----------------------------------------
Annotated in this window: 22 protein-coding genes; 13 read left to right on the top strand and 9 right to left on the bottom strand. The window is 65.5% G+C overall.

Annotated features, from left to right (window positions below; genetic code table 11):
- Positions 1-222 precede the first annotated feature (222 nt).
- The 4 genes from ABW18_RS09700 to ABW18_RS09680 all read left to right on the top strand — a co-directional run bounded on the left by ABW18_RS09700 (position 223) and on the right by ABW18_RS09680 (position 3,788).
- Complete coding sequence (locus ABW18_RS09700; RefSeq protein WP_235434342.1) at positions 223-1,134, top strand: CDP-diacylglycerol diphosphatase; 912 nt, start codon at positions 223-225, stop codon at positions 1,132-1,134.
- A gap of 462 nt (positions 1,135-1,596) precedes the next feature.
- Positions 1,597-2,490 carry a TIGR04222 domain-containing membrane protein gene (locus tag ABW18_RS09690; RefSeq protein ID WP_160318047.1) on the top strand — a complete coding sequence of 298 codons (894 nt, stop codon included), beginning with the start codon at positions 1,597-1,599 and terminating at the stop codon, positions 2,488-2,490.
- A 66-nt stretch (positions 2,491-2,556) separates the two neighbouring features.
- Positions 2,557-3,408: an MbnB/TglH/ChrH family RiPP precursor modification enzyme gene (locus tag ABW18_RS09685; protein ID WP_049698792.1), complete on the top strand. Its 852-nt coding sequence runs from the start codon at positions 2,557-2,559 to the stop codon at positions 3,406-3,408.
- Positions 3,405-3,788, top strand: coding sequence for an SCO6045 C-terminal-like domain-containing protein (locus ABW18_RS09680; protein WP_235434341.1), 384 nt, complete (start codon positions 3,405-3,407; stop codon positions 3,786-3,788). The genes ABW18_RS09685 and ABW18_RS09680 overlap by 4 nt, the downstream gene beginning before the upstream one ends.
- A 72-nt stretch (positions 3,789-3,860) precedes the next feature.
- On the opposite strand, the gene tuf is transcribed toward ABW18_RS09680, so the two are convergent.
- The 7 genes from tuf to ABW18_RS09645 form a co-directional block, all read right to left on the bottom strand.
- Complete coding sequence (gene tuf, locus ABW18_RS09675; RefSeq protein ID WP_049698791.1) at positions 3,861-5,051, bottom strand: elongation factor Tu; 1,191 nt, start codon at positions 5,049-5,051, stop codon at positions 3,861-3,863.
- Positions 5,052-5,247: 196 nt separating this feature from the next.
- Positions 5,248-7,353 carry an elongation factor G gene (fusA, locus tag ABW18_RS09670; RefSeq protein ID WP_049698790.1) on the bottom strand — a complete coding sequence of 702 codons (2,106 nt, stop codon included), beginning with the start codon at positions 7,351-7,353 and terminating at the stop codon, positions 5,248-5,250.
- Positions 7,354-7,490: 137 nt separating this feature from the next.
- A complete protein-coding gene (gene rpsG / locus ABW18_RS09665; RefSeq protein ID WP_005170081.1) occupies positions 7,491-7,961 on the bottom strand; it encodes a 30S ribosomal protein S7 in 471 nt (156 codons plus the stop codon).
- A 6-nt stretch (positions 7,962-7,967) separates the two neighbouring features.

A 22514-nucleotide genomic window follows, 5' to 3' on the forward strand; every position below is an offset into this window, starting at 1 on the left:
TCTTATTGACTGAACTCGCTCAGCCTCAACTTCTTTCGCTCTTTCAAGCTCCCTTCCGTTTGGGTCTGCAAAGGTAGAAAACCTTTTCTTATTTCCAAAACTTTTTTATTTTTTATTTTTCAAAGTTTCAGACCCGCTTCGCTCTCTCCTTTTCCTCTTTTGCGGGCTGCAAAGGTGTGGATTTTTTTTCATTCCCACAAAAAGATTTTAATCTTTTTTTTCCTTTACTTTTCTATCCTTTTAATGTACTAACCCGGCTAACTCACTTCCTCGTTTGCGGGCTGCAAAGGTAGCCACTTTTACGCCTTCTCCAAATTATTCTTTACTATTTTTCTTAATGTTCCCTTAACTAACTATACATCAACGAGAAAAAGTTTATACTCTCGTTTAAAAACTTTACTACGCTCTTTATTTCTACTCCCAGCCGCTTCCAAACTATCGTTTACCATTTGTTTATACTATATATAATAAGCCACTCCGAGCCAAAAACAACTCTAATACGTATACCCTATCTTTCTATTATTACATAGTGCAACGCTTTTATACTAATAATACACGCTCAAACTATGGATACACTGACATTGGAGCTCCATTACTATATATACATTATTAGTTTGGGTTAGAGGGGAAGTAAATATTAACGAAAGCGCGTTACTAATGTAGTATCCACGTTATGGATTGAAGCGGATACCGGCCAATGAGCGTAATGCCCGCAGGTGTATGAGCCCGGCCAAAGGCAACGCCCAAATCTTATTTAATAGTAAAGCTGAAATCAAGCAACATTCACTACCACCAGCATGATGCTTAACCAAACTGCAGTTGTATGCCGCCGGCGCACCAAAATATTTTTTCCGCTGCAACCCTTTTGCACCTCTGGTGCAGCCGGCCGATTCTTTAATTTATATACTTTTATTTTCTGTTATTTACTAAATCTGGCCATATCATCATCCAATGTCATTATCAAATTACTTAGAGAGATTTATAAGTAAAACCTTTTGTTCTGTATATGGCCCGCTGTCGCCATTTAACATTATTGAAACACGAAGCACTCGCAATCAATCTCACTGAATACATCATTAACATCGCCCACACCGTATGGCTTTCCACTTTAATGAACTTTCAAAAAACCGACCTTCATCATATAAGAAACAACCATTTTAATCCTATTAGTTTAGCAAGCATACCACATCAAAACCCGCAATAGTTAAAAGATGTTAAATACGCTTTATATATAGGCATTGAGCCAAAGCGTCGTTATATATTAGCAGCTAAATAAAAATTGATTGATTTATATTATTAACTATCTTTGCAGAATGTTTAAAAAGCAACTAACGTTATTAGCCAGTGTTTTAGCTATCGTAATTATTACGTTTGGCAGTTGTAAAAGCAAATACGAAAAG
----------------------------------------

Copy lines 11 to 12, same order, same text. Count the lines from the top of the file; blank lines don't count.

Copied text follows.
- A 72-nt stretch (positions 3,789-3,860) precedes the next feature.
- On the opposite strand, the gene tuf is transcribed toward ABW18_RS09680, so the two are convergent.